200 W. 48th Street,
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“So this is gay Paree
Come on along with me,
We’re stepping out to see
The Latin Quarter"
The building was originally the Palais Royal, a legitimate theatre and concert hall, later housing the Broadway location of the Harlem-based nightclub, Connie’s Inn. At various other times, it became a Chinese restaurant, and then George White’s Gay White Way nightclub. In 1935, it became the Club Ubangi, featuring live African-American entertainers and showgirls. In 1936, it became the second location of the famed Cotton Club, originally in Harlem. This Cotton Club lasted until 1940. In 1942, the Latin Quarter nightclub opened in this space.
By July 1969 the Latin Quarter chorus girls had gone on strike and Morton Minsky acknowledged that the historic site had seen its best years. New Yorkers were already into ‘porn chic’ years before the New York Times coined the phrase when “Deep Throat” hit the scene in 1973.
Nick Justin’s Arista Theatres were in the market to capture the trend of fashionable upscale sexually-liberated Manhattanites, willing to shell out top dollar for the classy, soft core, beautifully filmed works from the likes of Radley Metzger, director of “Camille 2000”, “Therese and Isabelle” and “The Lickerish Quartet”.
From 1969 to 1978 the upstairs room supper club of the historic Latin Quarter became the a 15,000 square foot, $100,000 red and black remodel known as the Cine Lido.
Opening with the aforementioned “Camille 2000”, the theatre, and its sister location the Cine Malibu on the east side (it eventually sprang the Lido East as well), the theatres were an immediate success with the film getting rave reviews and the X-factor theme an instantly acceptable concept.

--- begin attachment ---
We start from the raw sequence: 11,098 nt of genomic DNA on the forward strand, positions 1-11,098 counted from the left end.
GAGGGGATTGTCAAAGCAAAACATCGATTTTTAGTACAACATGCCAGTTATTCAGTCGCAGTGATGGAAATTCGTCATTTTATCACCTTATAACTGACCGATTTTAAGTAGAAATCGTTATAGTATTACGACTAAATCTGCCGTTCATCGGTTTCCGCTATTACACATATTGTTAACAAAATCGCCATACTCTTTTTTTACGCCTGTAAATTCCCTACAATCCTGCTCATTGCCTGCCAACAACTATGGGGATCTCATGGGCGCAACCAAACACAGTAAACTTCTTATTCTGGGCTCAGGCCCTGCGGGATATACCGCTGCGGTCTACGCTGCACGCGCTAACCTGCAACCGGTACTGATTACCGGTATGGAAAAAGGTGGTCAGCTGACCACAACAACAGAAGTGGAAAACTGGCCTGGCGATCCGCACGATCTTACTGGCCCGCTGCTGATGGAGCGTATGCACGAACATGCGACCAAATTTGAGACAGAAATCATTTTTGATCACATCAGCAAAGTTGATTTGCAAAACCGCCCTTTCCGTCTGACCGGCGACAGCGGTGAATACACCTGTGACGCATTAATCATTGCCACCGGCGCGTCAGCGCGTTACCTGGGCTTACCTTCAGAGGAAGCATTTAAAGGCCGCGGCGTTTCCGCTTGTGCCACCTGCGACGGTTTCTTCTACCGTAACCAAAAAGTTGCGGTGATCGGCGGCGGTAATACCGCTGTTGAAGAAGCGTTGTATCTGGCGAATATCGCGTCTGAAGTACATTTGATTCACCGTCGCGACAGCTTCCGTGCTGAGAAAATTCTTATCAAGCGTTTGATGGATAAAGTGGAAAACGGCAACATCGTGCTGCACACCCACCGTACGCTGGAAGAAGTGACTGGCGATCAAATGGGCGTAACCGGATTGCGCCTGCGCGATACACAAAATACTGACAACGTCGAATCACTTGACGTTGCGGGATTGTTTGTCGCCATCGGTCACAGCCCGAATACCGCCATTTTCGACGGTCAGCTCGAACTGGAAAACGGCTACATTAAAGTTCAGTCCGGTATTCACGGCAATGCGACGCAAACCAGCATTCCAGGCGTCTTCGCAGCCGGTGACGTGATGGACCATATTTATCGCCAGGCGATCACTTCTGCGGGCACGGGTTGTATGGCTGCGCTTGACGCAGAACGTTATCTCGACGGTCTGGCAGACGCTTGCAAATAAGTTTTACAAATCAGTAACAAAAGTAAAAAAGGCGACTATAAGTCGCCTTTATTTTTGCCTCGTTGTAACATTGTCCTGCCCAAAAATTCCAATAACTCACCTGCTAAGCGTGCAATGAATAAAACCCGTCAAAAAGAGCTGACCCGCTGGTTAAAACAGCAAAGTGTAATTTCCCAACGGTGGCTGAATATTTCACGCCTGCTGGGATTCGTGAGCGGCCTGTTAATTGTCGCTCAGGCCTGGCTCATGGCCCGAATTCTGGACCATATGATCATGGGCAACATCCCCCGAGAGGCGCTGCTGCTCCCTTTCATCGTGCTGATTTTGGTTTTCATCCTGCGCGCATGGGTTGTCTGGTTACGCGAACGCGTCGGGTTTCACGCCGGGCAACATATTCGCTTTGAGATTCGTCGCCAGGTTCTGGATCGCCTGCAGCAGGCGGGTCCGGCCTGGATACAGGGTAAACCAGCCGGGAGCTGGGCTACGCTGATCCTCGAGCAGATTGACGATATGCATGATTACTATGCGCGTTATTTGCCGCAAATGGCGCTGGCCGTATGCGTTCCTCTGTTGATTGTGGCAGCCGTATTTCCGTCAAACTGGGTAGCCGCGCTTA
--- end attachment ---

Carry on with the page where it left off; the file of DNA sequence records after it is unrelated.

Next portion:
An original plan for burlesque style stage shows was quickly abandoned when the ‘art’ film concept worked.
By 1973 the porn business had become a cause celebre thanks to “Deep Throat” and the films were getting more explicit. Politicians jumped on the band wagon to clean up ‘smut’ and started harassing theatre owners.
A major raid of eleven New York film houses in July 1975 lead to the closing of the Cine Lido and confiscation of a print of the “The Newcomers”, a symbolic act to satisfy the puritans since the movie opened again the next day. Several other theatres were closed in the raid when they turned out to be showing bootleg prints of their films but content censorship remained elusive. The sole proprietor arrested was World Theatre owner Robert Sumner with his hit film “High Rise” confiscated. The arrest was considered payback for bringing “Deep Throat” to New York the previous year.
By 1977, even the New York Times yielded to pressure and stopped accepting ads for X-rated fare. This signalled the end of the Cine Lido’s ability to reach its target audience and by May 1978 the location was being advertised for lease.
It went on to operate as the 22 Steps disco and the legitimate Princess Theatre before being demolished in 1989 for a high rise.
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